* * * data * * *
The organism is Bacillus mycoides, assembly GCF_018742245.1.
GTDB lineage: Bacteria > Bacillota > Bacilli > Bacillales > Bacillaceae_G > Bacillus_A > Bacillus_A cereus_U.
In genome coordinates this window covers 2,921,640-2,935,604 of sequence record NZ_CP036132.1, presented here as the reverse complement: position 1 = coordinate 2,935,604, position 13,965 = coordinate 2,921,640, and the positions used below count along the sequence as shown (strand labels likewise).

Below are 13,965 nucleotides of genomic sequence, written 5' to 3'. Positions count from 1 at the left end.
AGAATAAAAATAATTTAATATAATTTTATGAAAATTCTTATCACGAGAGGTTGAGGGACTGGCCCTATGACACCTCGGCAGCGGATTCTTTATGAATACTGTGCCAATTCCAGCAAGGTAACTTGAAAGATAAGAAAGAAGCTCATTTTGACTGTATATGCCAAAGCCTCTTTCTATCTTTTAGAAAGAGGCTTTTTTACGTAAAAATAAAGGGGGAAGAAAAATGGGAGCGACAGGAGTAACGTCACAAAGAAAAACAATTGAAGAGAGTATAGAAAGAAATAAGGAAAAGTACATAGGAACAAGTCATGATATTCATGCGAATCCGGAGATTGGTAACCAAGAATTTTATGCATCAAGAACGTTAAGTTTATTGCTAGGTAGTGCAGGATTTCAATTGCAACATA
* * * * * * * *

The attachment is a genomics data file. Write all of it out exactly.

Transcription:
The organism is Bacillus mycoides, assembly GCF_018742245.1.
GTDB lineage: Bacteria > Bacillota > Bacilli > Bacillales > Bacillaceae_G > Bacillus_A > Bacillus_A cereus_U.
In genome coordinates this window covers 2,921,640-2,935,604 of sequence record NZ_CP036132.1, presented here as the reverse complement: position 1 = coordinate 2,935,604, position 13,965 = coordinate 2,921,640, and the positions used below count along the sequence as shown (strand labels likewise).

Below are 13,965 nucleotides of genomic sequence, written 5' to 3'. Positions count from 1 at the left end.
AGAATAAAAATAATTTAATATAATTTTATGAAAATTCTTATCACGAGAGGTTGAGGGACTGGCCCTATGACACCTCGGCAGCGGATTCTTTATGAATACTGTGCCAATTCCAGCAAGGTAACTTGAAAGATAAGAAAGAAGCTCATTTTGACTGTATATGCCAAAGCCTCTTTCTATCTTTTAGAAAGAGGCTTTTTTACGTAAAAATAAAGGGGGAAGAAAAATGGGAGCGACAGGAGTAACGTCACAAAGAAAAACAATTGAAGAGAGTATAGAAAGAAATAAGGAAAAGTACATAGGAACAAGTCATGATATTCATGCGAATCCGGAGATTGGTAACCAAGAATTTTATGCATCAAGAACGTTAAGTTTATTGCTAGGTAGTGCAGGATTTCAATTGCAACATA